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The act of marking livestock with fire-heated marks to identify ownership has origins in ancient times, with use dating back to the ancient Egyptians. Among the ancient Romans, the symbols used for brands were sometimes chosen as part of a magic spell aimed at protecting animals from harm.
In English lexicon, the word "brand", common to most Germanic languages (from which root also comes "burn", cf. German Brand "burning, fire"), originally meant anything hot or burning, such as a "firebrand", a burning stick. By the European Middle Ages, it commonly identified the process of burning a mark into stock animals with thick hides, such as cattle, so as to identify ownership under animus revertendi. The practice became particularly widespread in nations with large cattle grazing regions, such as Spain.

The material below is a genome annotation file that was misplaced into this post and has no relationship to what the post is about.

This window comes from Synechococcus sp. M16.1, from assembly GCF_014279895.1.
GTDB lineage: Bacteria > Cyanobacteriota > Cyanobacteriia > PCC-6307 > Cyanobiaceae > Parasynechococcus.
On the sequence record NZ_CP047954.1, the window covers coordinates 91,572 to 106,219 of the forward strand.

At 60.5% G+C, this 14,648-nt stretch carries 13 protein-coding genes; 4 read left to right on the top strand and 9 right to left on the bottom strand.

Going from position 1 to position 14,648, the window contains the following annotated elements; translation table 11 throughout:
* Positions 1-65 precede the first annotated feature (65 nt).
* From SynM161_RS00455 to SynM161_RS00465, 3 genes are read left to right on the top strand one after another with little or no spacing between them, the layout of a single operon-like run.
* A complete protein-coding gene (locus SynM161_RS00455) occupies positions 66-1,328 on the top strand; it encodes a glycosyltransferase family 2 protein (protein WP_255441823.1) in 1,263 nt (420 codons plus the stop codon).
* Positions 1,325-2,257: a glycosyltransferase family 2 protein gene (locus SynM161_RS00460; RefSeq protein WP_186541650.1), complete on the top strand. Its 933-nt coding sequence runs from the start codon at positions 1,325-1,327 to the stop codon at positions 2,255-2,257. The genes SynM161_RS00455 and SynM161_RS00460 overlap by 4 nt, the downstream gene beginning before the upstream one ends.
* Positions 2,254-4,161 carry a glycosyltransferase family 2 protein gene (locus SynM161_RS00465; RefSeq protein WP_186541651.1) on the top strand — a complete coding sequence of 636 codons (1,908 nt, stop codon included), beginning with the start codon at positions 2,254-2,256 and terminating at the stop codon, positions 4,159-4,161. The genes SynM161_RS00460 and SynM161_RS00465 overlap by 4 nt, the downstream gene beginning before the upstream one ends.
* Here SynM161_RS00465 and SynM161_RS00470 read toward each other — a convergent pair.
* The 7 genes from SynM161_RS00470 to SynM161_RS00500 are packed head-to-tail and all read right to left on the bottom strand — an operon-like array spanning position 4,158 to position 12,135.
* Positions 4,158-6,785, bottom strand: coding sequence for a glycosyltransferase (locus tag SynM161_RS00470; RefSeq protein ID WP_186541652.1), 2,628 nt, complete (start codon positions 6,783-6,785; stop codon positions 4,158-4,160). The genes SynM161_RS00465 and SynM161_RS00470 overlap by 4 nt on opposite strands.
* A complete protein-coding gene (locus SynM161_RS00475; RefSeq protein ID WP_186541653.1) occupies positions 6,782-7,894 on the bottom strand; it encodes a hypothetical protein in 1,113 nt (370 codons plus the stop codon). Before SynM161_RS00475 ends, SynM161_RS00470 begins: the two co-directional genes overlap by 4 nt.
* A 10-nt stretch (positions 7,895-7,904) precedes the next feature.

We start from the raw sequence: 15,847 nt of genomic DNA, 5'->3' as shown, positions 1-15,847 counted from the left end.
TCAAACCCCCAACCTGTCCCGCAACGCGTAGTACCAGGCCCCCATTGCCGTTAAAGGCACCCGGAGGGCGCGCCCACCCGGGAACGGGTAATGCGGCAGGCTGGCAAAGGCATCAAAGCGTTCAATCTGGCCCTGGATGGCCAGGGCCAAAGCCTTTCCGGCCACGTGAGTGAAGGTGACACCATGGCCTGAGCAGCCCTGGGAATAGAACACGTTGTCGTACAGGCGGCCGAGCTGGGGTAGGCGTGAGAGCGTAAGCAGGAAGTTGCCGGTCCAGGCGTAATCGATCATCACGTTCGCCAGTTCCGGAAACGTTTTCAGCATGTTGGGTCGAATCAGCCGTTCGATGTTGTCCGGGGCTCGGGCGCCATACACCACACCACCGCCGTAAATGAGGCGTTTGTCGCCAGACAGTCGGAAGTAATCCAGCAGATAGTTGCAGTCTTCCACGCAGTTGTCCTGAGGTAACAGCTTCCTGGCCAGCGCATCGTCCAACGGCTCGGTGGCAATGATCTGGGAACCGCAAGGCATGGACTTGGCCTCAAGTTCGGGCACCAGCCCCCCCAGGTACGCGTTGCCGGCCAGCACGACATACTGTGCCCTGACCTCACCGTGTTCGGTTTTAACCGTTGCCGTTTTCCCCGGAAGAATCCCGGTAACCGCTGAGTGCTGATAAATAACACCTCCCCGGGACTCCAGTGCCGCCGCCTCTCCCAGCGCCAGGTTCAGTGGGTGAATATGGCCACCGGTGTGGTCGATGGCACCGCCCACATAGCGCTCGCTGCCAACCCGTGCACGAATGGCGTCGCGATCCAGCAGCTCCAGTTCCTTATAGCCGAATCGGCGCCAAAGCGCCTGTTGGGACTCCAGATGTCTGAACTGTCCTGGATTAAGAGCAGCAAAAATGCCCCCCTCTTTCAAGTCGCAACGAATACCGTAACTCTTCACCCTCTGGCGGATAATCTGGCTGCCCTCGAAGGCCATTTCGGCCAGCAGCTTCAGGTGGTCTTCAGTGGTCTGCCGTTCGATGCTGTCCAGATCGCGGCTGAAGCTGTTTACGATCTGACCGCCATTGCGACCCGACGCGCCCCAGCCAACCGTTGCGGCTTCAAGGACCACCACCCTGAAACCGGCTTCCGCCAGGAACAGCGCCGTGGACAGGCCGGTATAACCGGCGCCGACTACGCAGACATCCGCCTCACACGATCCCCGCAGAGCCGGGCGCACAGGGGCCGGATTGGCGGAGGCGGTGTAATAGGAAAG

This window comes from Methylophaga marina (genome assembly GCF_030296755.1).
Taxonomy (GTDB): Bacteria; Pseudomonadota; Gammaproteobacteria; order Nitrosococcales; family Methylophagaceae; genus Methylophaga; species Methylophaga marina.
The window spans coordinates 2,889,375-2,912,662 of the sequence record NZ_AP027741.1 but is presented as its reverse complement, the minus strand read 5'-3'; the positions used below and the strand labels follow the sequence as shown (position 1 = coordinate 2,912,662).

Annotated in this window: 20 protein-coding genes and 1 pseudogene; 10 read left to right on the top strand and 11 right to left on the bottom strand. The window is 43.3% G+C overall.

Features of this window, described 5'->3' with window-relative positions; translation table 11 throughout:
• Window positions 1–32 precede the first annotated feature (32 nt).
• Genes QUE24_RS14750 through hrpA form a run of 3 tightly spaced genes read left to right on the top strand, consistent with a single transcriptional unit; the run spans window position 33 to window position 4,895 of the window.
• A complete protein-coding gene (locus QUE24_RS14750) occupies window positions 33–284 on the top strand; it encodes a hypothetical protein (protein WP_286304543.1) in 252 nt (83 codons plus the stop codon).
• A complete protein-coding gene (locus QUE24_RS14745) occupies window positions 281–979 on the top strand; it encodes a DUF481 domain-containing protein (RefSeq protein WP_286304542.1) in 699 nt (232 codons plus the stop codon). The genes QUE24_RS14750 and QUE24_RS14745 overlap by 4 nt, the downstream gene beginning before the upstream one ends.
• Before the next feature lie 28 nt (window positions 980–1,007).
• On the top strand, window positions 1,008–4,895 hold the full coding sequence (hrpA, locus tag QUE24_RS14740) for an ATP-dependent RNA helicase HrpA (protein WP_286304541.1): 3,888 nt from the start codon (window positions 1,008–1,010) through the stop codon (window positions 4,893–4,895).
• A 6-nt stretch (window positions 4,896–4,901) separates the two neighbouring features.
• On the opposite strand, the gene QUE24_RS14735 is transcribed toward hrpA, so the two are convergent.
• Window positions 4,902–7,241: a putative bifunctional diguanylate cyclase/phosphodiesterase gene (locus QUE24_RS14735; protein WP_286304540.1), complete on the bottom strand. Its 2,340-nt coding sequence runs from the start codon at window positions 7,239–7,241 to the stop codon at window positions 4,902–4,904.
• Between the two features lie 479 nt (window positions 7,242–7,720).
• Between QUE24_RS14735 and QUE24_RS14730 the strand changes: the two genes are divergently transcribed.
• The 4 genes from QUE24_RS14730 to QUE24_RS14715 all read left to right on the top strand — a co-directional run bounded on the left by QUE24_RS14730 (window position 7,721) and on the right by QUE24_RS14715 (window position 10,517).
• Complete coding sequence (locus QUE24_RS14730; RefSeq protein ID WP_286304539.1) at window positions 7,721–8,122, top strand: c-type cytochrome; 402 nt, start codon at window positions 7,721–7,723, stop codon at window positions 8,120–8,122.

These European customs were imported to the Americas and were further refined by the vaquero tradition in what today is the southwestern United States and northernMexico. In the American West, a "branding iron" consisted of an iron rod with a simple symbol or mark, which cowboys heated in a fire. After the branding iron turned red hot, the cowboy pressed the branding iron against the hide of the cow. The unique brand meant that cattle owned by multiple ranches could then graze freely together on the open range. Cowboys could then separate the cattle at "roundup" time for driving to market. Cattle rustlers using running irons were ingenious in changing brands. The most famous brand change involved the making of the X I T brand into the Star-Cross brand, a star with a cross inside. Brands became so numerous that it became necessary to record them in books that the ranchers could carry in their pockets. Laws were passed requiring the registration of brands, and the inspection of cattle driven through various territories. Penalties were imposed on those who failed to obtain a bill of sale with a list of brands on the animals purchased.